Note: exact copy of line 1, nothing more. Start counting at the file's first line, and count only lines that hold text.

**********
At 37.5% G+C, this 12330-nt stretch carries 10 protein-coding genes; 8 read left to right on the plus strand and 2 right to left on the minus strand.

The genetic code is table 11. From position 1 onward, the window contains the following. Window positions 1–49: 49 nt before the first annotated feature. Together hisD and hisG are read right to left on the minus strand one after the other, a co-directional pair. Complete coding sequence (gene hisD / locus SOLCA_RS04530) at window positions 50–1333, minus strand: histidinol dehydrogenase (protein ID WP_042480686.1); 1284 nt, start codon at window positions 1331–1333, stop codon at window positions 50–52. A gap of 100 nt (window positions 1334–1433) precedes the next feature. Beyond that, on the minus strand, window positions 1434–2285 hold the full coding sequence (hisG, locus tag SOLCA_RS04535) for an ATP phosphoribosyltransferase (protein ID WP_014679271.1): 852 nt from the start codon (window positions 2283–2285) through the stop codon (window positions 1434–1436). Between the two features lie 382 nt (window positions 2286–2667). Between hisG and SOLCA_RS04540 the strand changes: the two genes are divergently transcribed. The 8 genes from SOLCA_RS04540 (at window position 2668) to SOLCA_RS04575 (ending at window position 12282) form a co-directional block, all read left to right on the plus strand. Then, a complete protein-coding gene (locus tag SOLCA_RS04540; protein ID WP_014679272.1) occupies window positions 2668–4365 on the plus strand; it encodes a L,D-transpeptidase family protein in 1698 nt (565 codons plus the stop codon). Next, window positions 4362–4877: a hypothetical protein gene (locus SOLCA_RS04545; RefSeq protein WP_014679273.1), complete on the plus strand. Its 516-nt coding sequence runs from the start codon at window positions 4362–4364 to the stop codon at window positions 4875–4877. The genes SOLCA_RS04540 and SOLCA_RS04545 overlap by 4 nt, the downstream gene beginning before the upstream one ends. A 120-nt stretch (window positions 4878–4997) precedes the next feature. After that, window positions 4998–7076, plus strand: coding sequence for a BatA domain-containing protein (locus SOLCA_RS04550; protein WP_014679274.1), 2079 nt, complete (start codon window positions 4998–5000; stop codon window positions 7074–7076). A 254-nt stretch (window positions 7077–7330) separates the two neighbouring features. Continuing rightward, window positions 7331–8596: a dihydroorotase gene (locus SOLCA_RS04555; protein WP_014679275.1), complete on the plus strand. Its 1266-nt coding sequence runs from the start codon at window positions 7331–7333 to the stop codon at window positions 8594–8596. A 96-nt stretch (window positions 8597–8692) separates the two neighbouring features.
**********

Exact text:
At 37.5% G+C, this 12330-nt stretch carries 10 protein-coding genes; 8 read left to right on the plus strand and 2 right to left on the minus strand.